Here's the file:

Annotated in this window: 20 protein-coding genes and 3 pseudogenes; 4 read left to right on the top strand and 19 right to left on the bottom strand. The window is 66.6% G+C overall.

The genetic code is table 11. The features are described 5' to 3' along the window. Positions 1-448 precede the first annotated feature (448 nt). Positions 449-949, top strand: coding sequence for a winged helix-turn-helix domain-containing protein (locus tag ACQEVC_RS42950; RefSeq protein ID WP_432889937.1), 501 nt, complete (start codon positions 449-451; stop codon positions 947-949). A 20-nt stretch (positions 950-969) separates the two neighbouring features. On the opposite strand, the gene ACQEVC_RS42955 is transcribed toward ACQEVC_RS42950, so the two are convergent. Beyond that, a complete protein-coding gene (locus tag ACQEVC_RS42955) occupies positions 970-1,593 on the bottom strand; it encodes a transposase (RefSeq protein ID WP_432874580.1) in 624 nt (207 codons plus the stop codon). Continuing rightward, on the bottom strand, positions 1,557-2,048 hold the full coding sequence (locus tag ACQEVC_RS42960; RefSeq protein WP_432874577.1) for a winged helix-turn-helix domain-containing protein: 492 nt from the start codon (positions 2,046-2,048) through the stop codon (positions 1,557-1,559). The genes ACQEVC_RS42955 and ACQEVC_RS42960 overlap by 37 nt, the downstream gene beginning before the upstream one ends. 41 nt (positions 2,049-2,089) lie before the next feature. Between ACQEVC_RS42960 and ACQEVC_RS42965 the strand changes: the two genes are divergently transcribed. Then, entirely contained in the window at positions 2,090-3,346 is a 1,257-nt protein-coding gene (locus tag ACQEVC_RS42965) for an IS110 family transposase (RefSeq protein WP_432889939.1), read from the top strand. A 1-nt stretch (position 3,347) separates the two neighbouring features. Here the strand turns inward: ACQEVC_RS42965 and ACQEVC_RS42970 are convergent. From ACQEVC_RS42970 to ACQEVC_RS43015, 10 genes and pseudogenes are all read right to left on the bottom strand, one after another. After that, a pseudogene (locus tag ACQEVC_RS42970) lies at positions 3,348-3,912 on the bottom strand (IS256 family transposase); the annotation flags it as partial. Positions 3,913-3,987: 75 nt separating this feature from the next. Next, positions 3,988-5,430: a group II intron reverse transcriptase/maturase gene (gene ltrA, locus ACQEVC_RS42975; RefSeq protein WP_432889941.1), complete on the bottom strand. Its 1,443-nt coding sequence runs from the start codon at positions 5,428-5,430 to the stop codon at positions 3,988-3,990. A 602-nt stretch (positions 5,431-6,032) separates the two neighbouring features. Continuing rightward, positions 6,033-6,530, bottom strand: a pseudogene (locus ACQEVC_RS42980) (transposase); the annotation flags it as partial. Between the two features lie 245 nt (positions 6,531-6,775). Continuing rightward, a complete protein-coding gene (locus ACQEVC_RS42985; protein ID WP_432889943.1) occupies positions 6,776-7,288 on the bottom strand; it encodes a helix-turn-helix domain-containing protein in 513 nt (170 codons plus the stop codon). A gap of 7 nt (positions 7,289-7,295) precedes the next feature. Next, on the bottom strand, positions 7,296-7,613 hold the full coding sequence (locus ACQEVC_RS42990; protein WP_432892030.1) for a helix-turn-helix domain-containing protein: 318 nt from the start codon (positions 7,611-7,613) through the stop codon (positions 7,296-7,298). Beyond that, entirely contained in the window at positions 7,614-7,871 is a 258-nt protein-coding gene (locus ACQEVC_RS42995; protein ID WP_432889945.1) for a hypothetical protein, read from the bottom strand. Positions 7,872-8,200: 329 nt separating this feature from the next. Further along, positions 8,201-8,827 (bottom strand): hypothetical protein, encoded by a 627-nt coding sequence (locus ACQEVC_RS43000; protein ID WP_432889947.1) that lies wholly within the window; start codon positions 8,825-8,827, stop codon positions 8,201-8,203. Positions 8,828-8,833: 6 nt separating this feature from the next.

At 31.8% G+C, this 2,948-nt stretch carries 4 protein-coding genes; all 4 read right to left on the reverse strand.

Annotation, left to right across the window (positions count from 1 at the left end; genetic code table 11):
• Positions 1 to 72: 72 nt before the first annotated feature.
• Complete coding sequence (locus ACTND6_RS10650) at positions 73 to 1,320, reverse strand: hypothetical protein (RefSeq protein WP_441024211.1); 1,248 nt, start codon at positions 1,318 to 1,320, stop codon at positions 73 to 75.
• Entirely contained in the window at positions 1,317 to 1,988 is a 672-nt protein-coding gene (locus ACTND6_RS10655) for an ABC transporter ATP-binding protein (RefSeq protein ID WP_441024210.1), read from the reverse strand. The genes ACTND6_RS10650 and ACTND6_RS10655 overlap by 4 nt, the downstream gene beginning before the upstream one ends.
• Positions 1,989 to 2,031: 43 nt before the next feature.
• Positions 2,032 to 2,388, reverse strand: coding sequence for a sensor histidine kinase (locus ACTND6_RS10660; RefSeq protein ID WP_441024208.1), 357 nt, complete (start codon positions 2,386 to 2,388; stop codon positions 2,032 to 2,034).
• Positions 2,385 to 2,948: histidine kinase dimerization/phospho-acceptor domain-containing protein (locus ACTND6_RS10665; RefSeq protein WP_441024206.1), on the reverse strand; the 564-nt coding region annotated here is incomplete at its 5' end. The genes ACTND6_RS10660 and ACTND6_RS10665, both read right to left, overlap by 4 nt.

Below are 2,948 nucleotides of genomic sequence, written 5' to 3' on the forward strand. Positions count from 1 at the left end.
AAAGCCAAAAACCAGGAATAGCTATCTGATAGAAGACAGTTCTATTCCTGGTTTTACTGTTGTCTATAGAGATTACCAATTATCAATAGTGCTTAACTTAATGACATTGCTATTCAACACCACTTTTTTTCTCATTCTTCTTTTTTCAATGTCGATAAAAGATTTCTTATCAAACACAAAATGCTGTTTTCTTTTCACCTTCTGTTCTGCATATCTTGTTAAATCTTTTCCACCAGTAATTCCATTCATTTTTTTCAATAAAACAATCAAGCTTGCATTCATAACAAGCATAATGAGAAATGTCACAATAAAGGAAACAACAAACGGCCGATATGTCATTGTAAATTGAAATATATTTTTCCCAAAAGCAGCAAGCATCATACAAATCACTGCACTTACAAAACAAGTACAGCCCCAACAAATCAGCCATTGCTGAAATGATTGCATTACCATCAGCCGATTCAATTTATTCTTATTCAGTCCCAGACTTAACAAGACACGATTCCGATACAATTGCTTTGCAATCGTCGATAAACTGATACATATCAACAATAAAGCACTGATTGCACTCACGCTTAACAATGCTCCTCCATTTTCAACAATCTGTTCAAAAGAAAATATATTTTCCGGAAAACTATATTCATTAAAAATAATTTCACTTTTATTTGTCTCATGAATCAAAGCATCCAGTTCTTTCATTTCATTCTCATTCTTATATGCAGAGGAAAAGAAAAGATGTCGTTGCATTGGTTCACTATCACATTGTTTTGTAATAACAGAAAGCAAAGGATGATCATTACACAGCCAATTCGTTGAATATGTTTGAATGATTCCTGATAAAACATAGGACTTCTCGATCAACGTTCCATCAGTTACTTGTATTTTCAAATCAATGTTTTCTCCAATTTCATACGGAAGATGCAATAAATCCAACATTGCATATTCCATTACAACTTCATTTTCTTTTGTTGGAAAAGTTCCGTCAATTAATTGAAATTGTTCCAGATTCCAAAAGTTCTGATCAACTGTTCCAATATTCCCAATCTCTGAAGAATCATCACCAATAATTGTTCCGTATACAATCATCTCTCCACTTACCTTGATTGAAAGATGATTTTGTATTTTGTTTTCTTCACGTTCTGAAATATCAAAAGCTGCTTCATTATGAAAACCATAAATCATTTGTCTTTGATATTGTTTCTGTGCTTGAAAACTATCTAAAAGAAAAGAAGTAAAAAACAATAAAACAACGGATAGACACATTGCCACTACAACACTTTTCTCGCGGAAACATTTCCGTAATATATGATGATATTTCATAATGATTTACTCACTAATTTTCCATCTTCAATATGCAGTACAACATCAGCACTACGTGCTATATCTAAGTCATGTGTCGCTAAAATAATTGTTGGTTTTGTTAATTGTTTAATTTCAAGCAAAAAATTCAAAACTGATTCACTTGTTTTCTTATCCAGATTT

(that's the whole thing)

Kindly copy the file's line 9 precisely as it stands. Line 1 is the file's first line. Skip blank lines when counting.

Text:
• Positions 2,032 to 2,388, reverse strand: coding sequence for a sensor histidine kinase (locus ACTND6_RS10660; RefSeq protein ID WP_441024208.1), 357 nt, complete (start codon positions 2,386 to 2,388; stop codon positions 2,032 to 2,034).